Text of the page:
Former YGSNA graduate coordinator, Ryan Hall spent the first part of 2017-2018 at the University of Calgary as the Fulbright Canada Research Chair in Social and Cultural History of Western North America. During this postdoctoral award, he taught a course, “Blackfoot History and Culture,” which sponsored a visit to Blackfoot Crossing Historical Park. This innovative class was the first of its kind offered within the Calgary History Department and received notice on the University’s website. Now an assistant professor at Northern Arizona University, Hall is continuing his growing list of publications on Blackfoot history and the history of colonialism in the nineteenth-century fur trade.
Current YGNSA member and American Studies doctoral candidate Anya Montiel is completing her dissertation, “Intertwined Intermediaries: Fundamental Issues in Twentieth-Century Native American Art,” this semester. Montiel received a 2017-2018 fellowship from the Ford Foundation, which awards 36 dissertations fellowships per year to graduate students of color and first-generation college graduates who are committed to teaching and researching at the university/college level. Surveying a broad range of Native American art history, Montiel’s research focuses particularly upon the Indian Arts and Crafts Board, a federal agency within the U.S. Department of the Interior created in 1935 to support and promote Native American arts and crafts. She has also authored an essay, “After Columbus,” in Art in America in October 2017, which examines a range of North American art exhibitions from 1992.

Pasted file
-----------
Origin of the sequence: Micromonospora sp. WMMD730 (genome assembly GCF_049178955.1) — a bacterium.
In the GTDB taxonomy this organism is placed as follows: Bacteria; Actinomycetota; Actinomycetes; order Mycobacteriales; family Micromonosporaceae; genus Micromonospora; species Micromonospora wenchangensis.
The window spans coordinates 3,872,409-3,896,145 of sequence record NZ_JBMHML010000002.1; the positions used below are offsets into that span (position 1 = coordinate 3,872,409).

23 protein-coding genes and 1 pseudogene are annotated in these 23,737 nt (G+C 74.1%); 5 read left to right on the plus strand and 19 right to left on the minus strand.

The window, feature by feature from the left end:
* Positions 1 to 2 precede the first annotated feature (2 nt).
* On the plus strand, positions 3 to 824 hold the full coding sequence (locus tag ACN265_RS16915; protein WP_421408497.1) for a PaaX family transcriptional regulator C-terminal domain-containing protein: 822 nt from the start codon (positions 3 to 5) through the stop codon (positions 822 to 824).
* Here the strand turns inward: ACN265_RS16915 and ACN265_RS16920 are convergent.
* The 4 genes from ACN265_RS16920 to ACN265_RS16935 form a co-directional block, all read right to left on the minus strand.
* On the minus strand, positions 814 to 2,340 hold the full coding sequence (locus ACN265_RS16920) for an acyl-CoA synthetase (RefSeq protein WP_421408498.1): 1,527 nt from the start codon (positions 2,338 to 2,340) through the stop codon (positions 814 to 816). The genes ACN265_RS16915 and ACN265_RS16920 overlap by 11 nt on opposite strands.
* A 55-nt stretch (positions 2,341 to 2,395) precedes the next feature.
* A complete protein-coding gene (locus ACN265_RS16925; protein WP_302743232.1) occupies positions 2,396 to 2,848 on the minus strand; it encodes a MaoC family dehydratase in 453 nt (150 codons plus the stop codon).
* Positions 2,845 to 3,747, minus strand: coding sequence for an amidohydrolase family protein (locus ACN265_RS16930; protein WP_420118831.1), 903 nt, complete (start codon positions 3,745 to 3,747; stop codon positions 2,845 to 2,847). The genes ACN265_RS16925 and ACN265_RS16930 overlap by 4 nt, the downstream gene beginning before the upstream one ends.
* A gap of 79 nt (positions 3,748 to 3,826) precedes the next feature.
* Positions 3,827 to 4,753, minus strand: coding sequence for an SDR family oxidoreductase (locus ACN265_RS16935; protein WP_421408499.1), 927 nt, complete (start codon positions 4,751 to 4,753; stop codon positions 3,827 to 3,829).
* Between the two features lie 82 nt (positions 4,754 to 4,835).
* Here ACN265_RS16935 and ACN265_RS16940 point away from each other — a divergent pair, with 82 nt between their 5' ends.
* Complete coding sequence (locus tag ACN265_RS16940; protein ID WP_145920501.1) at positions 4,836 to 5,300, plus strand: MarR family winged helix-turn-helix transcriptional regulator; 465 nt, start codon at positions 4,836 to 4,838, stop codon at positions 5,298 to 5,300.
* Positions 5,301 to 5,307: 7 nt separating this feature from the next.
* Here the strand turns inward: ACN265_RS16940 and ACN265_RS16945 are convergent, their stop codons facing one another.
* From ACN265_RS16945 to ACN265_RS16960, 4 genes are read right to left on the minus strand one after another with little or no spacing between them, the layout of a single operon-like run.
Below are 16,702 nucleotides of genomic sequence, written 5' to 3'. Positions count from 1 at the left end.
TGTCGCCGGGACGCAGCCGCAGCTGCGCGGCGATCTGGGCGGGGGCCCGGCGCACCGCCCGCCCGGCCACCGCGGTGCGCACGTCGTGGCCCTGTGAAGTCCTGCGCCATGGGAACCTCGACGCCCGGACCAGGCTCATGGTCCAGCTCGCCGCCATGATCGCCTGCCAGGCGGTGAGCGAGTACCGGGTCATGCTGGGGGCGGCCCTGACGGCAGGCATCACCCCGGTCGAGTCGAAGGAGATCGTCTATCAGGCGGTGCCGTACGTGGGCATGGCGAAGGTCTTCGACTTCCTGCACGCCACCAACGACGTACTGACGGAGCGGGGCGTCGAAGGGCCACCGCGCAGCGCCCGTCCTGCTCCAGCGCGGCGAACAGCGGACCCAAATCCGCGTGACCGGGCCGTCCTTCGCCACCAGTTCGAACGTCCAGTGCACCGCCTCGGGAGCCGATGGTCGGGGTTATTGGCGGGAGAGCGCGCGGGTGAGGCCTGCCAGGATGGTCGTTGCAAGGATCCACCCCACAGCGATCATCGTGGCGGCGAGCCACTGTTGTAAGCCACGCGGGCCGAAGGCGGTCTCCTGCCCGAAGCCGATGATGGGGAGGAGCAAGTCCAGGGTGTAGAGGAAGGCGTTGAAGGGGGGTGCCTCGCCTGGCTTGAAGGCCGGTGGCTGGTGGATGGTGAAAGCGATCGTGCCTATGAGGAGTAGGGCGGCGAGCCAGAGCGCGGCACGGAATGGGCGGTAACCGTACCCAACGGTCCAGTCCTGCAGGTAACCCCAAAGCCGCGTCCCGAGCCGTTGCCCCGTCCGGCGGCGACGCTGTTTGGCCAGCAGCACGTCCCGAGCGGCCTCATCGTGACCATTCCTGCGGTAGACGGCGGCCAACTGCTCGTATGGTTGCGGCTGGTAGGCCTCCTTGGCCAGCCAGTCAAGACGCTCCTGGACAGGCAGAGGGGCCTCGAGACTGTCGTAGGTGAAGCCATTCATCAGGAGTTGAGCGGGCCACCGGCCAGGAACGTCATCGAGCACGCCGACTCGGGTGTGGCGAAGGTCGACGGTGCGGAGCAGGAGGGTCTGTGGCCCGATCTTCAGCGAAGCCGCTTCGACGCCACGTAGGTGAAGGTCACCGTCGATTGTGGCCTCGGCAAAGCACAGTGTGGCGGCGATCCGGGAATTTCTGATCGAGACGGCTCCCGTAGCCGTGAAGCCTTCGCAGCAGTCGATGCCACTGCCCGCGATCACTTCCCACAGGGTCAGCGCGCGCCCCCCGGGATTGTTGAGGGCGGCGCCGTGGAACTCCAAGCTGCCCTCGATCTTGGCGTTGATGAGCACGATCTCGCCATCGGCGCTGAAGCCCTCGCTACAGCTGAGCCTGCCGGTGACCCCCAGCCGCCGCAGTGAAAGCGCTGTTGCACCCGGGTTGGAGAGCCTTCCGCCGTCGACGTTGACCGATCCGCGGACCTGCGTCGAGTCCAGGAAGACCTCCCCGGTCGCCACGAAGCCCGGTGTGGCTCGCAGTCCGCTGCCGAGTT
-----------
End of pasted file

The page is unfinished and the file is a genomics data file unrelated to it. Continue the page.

Current YGNSA member and American Studies doctoral candidate Tyler Rogers is also completing his dissertation in 2018, doing so at Williams College. Rogers holds the Gaius Charles Bolin Fellowship in American Studies, which is a two-year residency for scholars in American Studies. His dissertation research examines narrative of Indigenous enslavement in the Native Northeast and queries the violence embedded in their production as well as dissemination. Rogers will teach at least one course at Williams as part of his fellowship while finishing the dissertation.
These YGSNA members and alumni are also joined by Holly Guise who is completing her dissertation in History, using a combination of fellowships including a Ford Foundation Pre-Doctoral Fellowship, which was previously awarded. Guise’s dissertation examines the oral histories of approximately seventy Alaskan Natives from the World War II-era, who lived through an unprecedented period of state and racial formation and contextualizes them within broader currents in U.S. and Alaskan history.
Collectively, these YGSNA scholars and alumni have compiled an impressive corpus of publications and fellowship awards, garnering notice from Yale administrators as well as faculty. As Yale Graduate School of Arts and Sciences Dean Lynn Cooley relays, “I am very glad to know that alumni of YGSNA are doing so well.” She anticipates “seeing how the careers of these wonderful scholars unfold”
Congratulations to these as well as other New Haven-based YGSNA members holding fellowships in 2017-2018.